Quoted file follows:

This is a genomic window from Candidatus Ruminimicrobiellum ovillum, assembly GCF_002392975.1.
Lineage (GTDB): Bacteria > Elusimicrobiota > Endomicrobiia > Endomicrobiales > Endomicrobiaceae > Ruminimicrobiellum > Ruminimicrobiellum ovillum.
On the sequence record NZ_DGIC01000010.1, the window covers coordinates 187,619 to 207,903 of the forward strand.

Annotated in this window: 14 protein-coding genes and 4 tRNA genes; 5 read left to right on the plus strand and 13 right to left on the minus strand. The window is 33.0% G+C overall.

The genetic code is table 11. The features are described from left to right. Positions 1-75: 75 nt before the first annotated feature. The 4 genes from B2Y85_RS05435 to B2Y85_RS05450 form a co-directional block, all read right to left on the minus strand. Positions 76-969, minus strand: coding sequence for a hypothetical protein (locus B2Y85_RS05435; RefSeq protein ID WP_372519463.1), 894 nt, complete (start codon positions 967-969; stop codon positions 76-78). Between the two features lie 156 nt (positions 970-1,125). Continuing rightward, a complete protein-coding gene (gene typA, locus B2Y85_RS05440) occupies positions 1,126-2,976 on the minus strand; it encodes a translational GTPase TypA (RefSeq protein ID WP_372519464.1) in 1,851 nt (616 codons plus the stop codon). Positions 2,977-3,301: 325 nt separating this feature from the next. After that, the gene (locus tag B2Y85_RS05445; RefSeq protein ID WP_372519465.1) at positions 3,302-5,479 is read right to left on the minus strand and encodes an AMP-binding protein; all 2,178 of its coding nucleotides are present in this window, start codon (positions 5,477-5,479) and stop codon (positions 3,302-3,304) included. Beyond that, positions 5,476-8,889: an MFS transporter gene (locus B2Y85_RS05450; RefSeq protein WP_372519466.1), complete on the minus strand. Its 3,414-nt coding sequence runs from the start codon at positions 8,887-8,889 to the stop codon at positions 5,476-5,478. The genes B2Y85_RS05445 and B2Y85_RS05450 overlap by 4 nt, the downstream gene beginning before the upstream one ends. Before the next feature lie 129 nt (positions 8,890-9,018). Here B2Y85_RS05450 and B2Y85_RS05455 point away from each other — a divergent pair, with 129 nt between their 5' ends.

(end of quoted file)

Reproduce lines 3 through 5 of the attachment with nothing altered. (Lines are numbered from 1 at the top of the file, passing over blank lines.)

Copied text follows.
On the sequence record NZ_DGIC01000010.1, the window covers coordinates 187,619 to 207,903 of the forward strand.

Annotated in this window: 14 protein-coding genes and 4 tRNA genes; 5 read left to right on the plus strand and 13 right to left on the minus strand. The window is 33.0% G+C overall.

The genetic code is table 11. The features are described from left to right. Positions 1-75: 75 nt before the first annotated feature. The 4 genes from B2Y85_RS05435 to B2Y85_RS05450 form a co-directional block, all read right to left on the minus strand. Positions 76-969, minus strand: coding sequence for a hypothetical protein (locus B2Y85_RS05435; RefSeq protein ID WP_372519463.1), 894 nt, complete (start codon positions 967-969; stop codon positions 76-78). Between the two features lie 156 nt (positions 970-1,125). Continuing rightward, a complete protein-coding gene (gene typA, locus B2Y85_RS05440) occupies positions 1,126-2,976 on the minus strand; it encodes a translational GTPase TypA (RefSeq protein ID WP_372519464.1) in 1,851 nt (616 codons plus the stop codon). Positions 2,977-3,301: 325 nt separating this feature from the next. After that, the gene (locus tag B2Y85_RS05445; RefSeq protein ID WP_372519465.1) at positions 3,302-5,479 is read right to left on the minus strand and encodes an AMP-binding protein; all 2,178 of its coding nucleotides are present in this window, start codon (positions 5,477-5,479) and stop codon (positions 3,302-3,304) included. Beyond that, positions 5,476-8,889: an MFS transporter gene (locus B2Y85_RS05450; RefSeq protein WP_372519466.1), complete on the minus strand. Its 3,414-nt coding sequence runs from the start codon at positions 8,887-8,889 to the stop codon at positions 5,476-5,478. The genes B2Y85_RS05445 and B2Y85_RS05450 overlap by 4 nt, the downstream gene beginning before the upstream one ends. Before the next feature lie 129 nt (positions 8,890-9,018). Here B2Y85_RS05450 and B2Y85_RS05455 point away from each other — a divergent pair, with 129 nt between their 5' ends.